It will be the 14th time an Eid holiday has arrived to the people in the capital since the outbreak of the Syrian revolution in 2011, but what is the situation of a simple Syrian citizen with limited income in this celebration?
The buying of new clothes is one of the means of expressing the joy of Eid, which has been lost by most Damascenes due to the low value of the Syrian pound, its weakened purchasing power and the total absence of the labor market, increasing the price of clothing dozens of times over.
This has pushed people to find alternatives and resort to the markets selling used items in an effort to secure Eid clothes for cheapest prices, and not to deprive children from the joy of the holiday.
The price of children's jeans ranges between 5,000 Syrian pounds to 8,000 Syrian pounds in the popular markets. In more upscale malls and shops, the lowest price one can find jeans is for 20,000 Syrian pounds ($40), while a government employee's salary is 50,000 Syrian pounds, according to a study prepared by the pro-Assad Al-Watan newspaper in the first quarter of last year.
Used clothes stalls, which are crowded in the holiday seasons, are a feature of the Damascus marketplaces, and there is no market or street without the existence of a number of these stores. These stalls are real and acceptable alternatives to the new clothes that families cannot afford, according to H.Z., a mother of three living in the Sheikh Saad area of Damascus.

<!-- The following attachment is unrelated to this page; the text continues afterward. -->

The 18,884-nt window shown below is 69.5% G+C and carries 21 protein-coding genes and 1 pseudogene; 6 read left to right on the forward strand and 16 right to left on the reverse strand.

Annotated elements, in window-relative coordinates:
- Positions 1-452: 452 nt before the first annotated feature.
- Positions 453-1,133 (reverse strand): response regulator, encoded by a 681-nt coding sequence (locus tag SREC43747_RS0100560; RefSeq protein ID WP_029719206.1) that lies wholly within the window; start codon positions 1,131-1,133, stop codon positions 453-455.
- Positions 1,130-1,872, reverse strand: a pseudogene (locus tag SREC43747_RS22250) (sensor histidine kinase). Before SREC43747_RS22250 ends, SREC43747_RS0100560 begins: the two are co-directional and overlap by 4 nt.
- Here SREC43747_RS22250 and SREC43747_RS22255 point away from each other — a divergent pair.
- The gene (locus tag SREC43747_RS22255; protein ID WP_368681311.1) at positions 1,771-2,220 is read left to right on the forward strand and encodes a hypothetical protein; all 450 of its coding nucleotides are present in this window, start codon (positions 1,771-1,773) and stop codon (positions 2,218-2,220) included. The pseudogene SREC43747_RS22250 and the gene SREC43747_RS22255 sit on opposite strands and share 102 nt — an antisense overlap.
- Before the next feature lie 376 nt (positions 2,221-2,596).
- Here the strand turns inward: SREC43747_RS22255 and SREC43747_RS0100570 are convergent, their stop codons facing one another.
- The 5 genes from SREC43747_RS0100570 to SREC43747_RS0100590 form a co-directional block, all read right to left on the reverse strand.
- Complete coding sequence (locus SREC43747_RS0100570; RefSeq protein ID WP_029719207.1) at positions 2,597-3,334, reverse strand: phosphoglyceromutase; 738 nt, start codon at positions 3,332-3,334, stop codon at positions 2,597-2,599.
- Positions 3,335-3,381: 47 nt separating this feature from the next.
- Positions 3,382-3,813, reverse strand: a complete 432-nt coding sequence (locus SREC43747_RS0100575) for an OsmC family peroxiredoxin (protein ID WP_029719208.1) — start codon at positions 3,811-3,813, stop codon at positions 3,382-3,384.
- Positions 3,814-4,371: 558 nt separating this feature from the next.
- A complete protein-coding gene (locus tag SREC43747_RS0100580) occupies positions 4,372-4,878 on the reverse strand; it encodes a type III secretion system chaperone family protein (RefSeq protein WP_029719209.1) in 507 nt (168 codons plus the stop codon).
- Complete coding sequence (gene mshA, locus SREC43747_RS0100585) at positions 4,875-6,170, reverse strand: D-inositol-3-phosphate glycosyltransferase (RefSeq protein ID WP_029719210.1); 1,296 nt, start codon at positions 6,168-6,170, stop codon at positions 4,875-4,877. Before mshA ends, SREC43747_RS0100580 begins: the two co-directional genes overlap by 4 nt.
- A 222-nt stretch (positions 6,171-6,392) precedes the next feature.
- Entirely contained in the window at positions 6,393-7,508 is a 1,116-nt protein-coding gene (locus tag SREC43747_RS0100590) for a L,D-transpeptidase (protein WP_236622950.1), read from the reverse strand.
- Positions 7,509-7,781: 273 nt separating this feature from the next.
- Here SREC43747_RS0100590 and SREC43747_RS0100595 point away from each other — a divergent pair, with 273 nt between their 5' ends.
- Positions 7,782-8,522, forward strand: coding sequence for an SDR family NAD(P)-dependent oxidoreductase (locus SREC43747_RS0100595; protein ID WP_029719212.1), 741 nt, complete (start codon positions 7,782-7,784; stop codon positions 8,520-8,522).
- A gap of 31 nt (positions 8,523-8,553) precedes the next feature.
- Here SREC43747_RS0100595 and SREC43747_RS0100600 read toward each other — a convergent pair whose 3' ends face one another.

She adds that clothing markets save money for families, and she can spend only $50 to provide gifts for her entire family, a saving of around $250 if buying from stores which are popular in the market. This has helped her save money for the priorities of life.
According to official data, the average income of the Syrian family before 2011 was between $400-$600 a month, but this number has plummeted after seven years of bloody war, driving the average income of a family to $150, if the husband and wife both work.
The used clothes market is not only visited by the poor but also by the wealthy, according to F.D. from the Zuhoor neighborhood in Damascus. She told Iqtissad the used clothes markets contain everything the family needs for clothing, from school uniforms to wedding clothes and underwear to shoes.
According to F.D., families in Damascus resort to buying from second-hand markets at the beginning of the winter and summer seasons, as well as the holidays and the beginning of the academic year.
"Everyone in the community comes to used-clothing markets and most of them are middle-class people," said J.R., the owner of a clothing store.
According to J.R., the low quality of domestically produced goods and the high price of imported products are the main reasons for the popularity of second-hand markets in the areas of Itfaiye and Sheikh Saad.
This article was edited by The Syrian Observer. Responsibility for the information and views set out in this article lies entirely with the author.